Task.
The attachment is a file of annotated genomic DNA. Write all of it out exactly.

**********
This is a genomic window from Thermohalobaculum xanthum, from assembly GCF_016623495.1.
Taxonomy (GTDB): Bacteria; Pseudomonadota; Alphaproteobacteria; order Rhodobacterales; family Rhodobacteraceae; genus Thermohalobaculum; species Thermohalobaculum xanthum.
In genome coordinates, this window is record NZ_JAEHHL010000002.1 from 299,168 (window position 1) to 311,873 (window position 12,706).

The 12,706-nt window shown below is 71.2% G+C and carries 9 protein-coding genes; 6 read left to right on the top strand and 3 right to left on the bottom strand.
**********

This is a genomic window from Thermohalobaculum xanthum, from assembly GCF_016623495.1.
Taxonomy (GTDB): Bacteria; Pseudomonadota; Alphaproteobacteria; order Rhodobacterales; family Rhodobacteraceae; genus Thermohalobaculum; species Thermohalobaculum xanthum.
In genome coordinates, this window is record NZ_JAEHHL010000002.1 from 299,168 (window position 1) to 311,873 (window position 12,706).

The 12,706-nt window shown below is 71.2% G+C and carries 9 protein-coding genes; 6 read left to right on the top strand and 3 right to left on the bottom strand.